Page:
The cruise took us deep into Columbia Bay to see Columbia Glacier. The bay was a landmine of chunks of icebergs, and the catamaran-style boat weaved around the bay until we were less than a half-mile from the front of the glacier.

Prince William Sound and Valdez’s glacier cruises lacked the plethora of wildlife activity Resurrection Bay and Seward offered a few days earlier, but there was a large colony of sea lions, and many otters were in the water. The tour was less expensive than Seward, and the ship was roomier and more comfortable, which is a great attribute if you plan to spend six hours cruising the Alaskan shoreline looking at glaciers.

Finishing the trek

Our final leg of the trip took us back through Thompson Pass and up the Richardson Highway. We stopped just outside Glennallen, Alaska, and pulled into Wrangell-St. Elias National Park, the largest national park in the United States. From the visitor center (there are multiple centers for the park) we saw Mount Wrangell and Mount Drum and other peaks along the Wrangell Mountain Range. The sheer size of the park — roughly six times the size of Yellowstone National Park — means accessibility to much of the park is limited. Flights are the best way to get into the interior of the park, which rests on the Canadian border that is about 200 miles away from the visitor center near Glennallen.

The six tallest peaks in the nation can be found in either Denali National Park or Wrangell-St. Elias National Park, with the latter housing six of the 10 tallest mountains in the U.S.

Leaving the park, we headed west on the Glenn Highway toward Palmer and Anchorage. The highway follows the Matanuska River, and halfway along the four-hour drive you’ll travel through Glacier View, Alaska, where on the western outskirts of town is — with a perfect view from the mountain cliff-hugging highway — the Matanuska Glacier. Matanuska Glacier is 4 miles wide and 27 miles long and, as the largest glacier in the country accessible by car, it’s hard to miss.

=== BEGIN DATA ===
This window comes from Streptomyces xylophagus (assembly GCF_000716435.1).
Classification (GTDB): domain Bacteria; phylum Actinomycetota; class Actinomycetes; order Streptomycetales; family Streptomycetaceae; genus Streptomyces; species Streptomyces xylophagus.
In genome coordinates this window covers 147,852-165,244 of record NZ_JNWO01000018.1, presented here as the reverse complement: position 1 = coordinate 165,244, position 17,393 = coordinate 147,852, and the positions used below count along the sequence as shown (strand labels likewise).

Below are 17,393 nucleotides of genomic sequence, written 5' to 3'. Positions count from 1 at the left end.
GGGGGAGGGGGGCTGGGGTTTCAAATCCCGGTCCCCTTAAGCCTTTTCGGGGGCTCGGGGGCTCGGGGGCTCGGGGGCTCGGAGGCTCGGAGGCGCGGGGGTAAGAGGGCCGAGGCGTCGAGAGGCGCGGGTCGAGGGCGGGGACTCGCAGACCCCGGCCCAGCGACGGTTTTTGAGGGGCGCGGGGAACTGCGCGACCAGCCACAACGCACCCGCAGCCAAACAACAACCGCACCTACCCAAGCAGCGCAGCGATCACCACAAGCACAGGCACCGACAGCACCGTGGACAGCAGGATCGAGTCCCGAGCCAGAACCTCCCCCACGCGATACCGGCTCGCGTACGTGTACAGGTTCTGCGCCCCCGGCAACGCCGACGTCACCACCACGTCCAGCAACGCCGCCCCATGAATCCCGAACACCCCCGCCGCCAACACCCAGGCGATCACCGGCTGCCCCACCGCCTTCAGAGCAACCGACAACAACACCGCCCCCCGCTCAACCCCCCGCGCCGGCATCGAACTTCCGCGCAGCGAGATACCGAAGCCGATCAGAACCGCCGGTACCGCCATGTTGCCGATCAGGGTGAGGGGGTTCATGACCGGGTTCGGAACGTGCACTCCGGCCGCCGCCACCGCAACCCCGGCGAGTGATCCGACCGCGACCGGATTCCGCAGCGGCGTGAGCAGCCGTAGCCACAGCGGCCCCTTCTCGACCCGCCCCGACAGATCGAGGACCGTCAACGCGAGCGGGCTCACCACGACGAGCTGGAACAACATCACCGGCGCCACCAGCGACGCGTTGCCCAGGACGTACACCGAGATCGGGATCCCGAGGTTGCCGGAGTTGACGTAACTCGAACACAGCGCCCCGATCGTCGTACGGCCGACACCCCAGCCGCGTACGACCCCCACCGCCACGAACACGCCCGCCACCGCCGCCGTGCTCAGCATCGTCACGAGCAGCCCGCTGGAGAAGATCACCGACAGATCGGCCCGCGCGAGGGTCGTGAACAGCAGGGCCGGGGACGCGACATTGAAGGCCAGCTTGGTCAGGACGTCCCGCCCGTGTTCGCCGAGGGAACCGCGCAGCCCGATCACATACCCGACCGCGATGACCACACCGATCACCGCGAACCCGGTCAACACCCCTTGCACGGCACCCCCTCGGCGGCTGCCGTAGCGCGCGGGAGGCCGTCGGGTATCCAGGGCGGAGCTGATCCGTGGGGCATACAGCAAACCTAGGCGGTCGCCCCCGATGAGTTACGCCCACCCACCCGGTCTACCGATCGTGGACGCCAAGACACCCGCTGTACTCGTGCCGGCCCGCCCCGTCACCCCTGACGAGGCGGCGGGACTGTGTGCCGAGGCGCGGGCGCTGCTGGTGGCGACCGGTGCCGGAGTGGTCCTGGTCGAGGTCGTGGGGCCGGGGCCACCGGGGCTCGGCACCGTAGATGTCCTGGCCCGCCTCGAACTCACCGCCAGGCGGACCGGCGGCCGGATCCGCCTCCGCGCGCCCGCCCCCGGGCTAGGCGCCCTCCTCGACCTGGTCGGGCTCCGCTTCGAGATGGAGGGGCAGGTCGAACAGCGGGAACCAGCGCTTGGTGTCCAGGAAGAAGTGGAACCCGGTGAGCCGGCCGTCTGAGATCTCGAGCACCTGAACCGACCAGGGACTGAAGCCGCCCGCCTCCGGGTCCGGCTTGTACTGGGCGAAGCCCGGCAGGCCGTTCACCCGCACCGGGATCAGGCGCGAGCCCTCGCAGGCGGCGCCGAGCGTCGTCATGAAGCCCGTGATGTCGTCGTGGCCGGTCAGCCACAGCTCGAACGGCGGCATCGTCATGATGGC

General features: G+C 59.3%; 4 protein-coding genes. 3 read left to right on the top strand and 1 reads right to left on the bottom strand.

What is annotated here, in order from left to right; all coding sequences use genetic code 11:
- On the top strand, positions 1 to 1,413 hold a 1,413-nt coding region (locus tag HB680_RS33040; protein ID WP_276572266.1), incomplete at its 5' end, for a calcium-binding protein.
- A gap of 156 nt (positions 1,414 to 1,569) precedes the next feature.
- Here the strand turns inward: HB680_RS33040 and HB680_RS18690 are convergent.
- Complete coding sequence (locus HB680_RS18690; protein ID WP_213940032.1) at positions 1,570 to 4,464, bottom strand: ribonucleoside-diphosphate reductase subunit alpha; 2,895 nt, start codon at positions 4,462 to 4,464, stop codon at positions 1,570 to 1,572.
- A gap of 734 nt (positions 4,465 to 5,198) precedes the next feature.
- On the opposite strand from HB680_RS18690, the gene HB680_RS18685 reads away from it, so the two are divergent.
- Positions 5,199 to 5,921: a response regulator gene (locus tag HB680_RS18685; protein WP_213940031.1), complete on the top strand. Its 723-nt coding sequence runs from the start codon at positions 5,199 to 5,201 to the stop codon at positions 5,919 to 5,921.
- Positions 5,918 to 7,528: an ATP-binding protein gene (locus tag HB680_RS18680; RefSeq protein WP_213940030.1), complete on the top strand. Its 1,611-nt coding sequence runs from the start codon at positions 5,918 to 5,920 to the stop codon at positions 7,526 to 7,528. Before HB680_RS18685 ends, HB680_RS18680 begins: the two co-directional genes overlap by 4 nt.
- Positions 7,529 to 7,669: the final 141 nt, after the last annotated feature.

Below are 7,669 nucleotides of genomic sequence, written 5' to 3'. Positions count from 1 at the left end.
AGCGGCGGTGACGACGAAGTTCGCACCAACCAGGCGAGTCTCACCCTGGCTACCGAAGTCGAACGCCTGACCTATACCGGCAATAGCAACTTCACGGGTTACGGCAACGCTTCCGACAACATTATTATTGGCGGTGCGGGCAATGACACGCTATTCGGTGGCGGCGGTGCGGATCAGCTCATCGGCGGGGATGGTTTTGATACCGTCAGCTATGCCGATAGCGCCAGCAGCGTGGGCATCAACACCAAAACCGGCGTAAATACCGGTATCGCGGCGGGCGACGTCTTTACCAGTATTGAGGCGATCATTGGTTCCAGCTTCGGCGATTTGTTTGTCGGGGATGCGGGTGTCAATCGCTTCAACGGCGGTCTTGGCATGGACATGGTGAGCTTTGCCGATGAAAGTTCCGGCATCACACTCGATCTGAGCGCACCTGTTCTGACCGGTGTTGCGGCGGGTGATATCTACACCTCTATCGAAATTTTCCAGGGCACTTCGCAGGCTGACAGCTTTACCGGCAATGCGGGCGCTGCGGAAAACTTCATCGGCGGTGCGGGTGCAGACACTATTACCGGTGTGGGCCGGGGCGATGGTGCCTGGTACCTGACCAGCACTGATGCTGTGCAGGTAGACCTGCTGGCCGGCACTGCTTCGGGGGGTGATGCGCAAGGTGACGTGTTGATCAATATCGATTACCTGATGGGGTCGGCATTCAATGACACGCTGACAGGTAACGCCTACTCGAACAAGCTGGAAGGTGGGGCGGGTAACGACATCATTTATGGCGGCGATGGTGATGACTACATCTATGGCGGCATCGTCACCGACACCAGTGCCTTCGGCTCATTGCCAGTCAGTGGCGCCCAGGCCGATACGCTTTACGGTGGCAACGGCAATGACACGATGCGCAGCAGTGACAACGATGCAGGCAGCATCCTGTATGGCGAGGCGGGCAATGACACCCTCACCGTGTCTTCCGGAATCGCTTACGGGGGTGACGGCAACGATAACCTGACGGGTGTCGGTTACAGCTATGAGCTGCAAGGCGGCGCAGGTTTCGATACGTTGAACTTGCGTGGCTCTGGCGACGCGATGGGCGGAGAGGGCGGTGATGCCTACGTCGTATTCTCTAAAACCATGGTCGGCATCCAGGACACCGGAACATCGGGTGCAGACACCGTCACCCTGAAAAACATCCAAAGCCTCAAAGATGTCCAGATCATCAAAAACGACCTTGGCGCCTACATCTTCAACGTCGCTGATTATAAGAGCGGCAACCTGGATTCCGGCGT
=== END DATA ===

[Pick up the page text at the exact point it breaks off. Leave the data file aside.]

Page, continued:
Even if you’re driving at night, which we weren’t, you wouldn’t miss it, because there isn’t really a night in the Alaskan summer.

“The land of the midnight sun” isn’t just the future name of your child’s garage alt-rock band, it’s the true definition of Alaska during the summer. A photo taken at 12:05 a.m. in Denali National Park had an early-evening, just-before-sunset light to it. Most nights we stayed in Alaska had less than four hours of nighttime. This was an issue the first night when we realized the RV didn’t have blackout curtains to hang over the skylight vents. We MacGyvered the roof with duct tape and poster board, but we found the best way to combat the constant daylight was to wake up as early as possible and cram as much as we could into the day so when we did settle for the night we were exhausted.

Also, night masks helped.

Moose’s Tooth

Arriving in Anchorage for the last day of the trip, we visited the Alaska Zoo.

In case you didn’t see enough wildlife on the road, the Alaska Zoo is a good catchall. Brown (grizzly) bears, black bears and one of the largest polar bears you’ll see in a zoo all call the Alaska Zoo home, as do a handful of other native animals you may have missed, like musk oxen and wolverines. And, of course, it has moose and caribou.

After getting several rave reviews from my Cooper Landing fishing guide, as well as an Uber driver, one of our final meals on the trip was at Moose’s Tooth Pub and Pizzeria in Anchorage. The salmon-barbecue pizza special was the type of dish you wished more places in the “lower 48” (as Alaskans say) would attempt, but it’s probably unlikely that they’d be able to repeat Moose’s Tooth’s recipe because of the fresh salmon, dredged in barbecue sauce, that covers the pizza.

Reaching the Summit

The Sourdough Expedition’s leader, Thomas Lloyd, died with people doubting he ever reached the summit of Denali. There have been conflicting stories, some having come from his own climbing party. But in 1913, Hudson Struck, the first man to make the undisputed climb to Denali’s summit, found the flagpole Lloyd’s party had placed on the south summit, confirming at least part of Lloyd’s claim.

I’m not sure if Lloyd was ever paid for winning his Denali bet, but after spending nearly two weeks in Central Alaska, there’s no price I wouldn’t pay to do it all over again.